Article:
For me community cannot be imposed by government directive and guidelines. It is an active condition reinforced by active membership with people choosing to identify with and support community values and purpose. To this end I spent a year working with communities across Scotland. The idea of an intentional community, one where everyone within the community has a shared purpose, is an attractive one at a philosophical level. In practice, unless the intention was to spend as much time as possible hanging about with the occasional trip to the post office to cash your giro, the majority of the ones I’ve seen are dysfunctional. I think part of the problem is that they are established in really beautiful places. People who have reason to feel alienated from established societies and communities gravitate to them as a tent in the country is better than a bedsit in Easterhouse. And there it ends. There is little commitment to share purpose. The motivation is one of not being somewhere/someone rather than being an active decision to be part of something. This is a very different experience for religious intentional communities, I think. While there may be an element of running away to a convent it takes a positive espousal of shared values to then stay on to become a nun. Monastic orders have survived across millennia. I suspect that most communities that have been created post the occupy movement, wont.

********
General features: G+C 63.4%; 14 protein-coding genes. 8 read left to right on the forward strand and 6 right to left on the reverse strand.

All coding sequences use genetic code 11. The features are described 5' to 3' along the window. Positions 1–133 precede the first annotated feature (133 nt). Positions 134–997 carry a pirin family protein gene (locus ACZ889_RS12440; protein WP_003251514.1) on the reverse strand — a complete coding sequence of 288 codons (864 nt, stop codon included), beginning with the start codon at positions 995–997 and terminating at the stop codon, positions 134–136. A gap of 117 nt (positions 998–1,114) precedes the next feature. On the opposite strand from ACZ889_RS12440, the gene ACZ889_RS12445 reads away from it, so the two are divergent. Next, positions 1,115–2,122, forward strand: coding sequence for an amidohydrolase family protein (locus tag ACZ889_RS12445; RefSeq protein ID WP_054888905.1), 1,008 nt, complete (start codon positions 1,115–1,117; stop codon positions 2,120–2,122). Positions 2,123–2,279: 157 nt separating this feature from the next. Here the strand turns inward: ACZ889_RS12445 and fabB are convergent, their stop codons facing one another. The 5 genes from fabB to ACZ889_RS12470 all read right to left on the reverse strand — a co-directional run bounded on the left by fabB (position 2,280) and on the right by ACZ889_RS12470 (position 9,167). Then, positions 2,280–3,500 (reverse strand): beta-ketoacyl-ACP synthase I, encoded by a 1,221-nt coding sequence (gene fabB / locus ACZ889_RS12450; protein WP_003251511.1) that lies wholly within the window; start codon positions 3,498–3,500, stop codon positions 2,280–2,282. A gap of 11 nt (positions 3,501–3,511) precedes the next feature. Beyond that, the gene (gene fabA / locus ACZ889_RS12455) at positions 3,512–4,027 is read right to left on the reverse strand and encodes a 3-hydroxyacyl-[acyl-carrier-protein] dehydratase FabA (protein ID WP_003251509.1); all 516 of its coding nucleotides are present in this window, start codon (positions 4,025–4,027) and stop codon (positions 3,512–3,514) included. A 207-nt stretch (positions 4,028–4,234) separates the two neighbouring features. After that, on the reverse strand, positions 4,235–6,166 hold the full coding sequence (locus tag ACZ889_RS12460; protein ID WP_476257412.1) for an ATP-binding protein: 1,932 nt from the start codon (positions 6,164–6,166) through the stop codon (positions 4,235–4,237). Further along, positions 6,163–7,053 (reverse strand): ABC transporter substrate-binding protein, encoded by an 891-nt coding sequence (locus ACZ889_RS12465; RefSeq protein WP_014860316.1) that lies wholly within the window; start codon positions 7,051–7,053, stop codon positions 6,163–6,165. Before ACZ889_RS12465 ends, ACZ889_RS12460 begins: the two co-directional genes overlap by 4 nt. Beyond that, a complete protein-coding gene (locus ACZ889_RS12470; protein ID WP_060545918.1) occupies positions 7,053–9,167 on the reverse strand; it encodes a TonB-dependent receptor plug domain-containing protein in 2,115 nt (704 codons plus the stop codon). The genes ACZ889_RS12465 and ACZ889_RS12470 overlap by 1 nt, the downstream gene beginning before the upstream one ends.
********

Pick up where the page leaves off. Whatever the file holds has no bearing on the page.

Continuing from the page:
While technology may be to blame, at least in part, for the breakdown of local community it is directly responsible for the birth of a very new type of community, the one we build on-line. As a middle-aged woman I acknowledge that my use, and comfort with, online communities will be very different from the generation behind me; the generation which grew up with this technology. They have friends all over the world, thanks to facebook, whereas I had a single pen-pal in Australia. There are some things that worry me though. Social and anthropological studies have consistently shown that a network of between 50-150 is optimum for maintaining effective social relationships. I have over 500 connections on LinkedIn. It is impossible to maintain a personal social network of that magnitude. I appreciate that my use of LinkedIn is as a business tool rather than creating a personal, social network but the point is, surely, transferable and that having over 150 facebook friends is not the same as having 150+ sustainable personal relationships; what we used to call friendships.
Even when there is little involvement with your local community and minimal interest in social media there is still community. Almost every activity which involves people coming together for common purpose has the potential to create a community. Golf clubs, bridge clubs, bingo halls, allotment societies are all communities of interest. This magazine is one, with women and men from across the UK coming together to create an on-line magazine. We do not serve a local community but rather serve a community with a shared interest in ethical business practices and in furthering equality and diversity in the workplace. An on-line intentional community if you will.